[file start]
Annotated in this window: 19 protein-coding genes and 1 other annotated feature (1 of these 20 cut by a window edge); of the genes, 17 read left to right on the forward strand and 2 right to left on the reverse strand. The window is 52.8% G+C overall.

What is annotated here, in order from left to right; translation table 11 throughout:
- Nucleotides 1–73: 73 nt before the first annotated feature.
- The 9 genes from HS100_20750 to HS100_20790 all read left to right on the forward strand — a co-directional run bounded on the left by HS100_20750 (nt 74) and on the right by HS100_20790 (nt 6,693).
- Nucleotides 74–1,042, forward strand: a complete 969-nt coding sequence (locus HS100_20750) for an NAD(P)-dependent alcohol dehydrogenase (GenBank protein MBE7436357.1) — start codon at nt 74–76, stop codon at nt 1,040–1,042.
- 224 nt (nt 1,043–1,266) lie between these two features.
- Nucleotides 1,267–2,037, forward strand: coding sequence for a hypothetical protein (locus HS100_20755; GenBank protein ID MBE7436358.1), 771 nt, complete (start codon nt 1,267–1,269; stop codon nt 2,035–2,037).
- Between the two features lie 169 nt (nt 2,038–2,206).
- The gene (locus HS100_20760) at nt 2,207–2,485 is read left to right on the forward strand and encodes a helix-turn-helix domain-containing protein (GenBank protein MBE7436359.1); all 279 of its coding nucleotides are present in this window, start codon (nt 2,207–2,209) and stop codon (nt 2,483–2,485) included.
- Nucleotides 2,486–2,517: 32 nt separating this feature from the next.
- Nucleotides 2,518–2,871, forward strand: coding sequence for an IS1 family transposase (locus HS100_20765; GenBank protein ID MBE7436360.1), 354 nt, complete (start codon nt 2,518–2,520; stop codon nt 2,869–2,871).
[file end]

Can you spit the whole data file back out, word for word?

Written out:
Annotated in this window: 19 protein-coding genes and 1 other annotated feature (1 of these 20 cut by a window edge); of the genes, 17 read left to right on the forward strand and 2 right to left on the reverse strand. The window is 52.8% G+C overall.

What is annotated here, in order from left to right; translation table 11 throughout:
- Nucleotides 1–73: 73 nt before the first annotated feature.
- The 9 genes from HS100_20750 to HS100_20790 all read left to right on the forward strand — a co-directional run bounded on the left by HS100_20750 (nt 74) and on the right by HS100_20790 (nt 6,693).
- Nucleotides 74–1,042, forward strand: a complete 969-nt coding sequence (locus HS100_20750) for an NAD(P)-dependent alcohol dehydrogenase (GenBank protein MBE7436357.1) — start codon at nt 74–76, stop codon at nt 1,040–1,042.
- 224 nt (nt 1,043–1,266) lie between these two features.
- Nucleotides 1,267–2,037, forward strand: coding sequence for a hypothetical protein (locus HS100_20755; GenBank protein ID MBE7436358.1), 771 nt, complete (start codon nt 1,267–1,269; stop codon nt 2,035–2,037).
- Between the two features lie 169 nt (nt 2,038–2,206).
- The gene (locus HS100_20760) at nt 2,207–2,485 is read left to right on the forward strand and encodes a helix-turn-helix domain-containing protein (GenBank protein MBE7436359.1); all 279 of its coding nucleotides are present in this window, start codon (nt 2,207–2,209) and stop codon (nt 2,483–2,485) included.
- Nucleotides 2,486–2,517: 32 nt separating this feature from the next.
- Nucleotides 2,518–2,871, forward strand: coding sequence for an IS1 family transposase (locus HS100_20765; GenBank protein ID MBE7436360.1), 354 nt, complete (start codon nt 2,518–2,520; stop codon nt 2,869–2,871).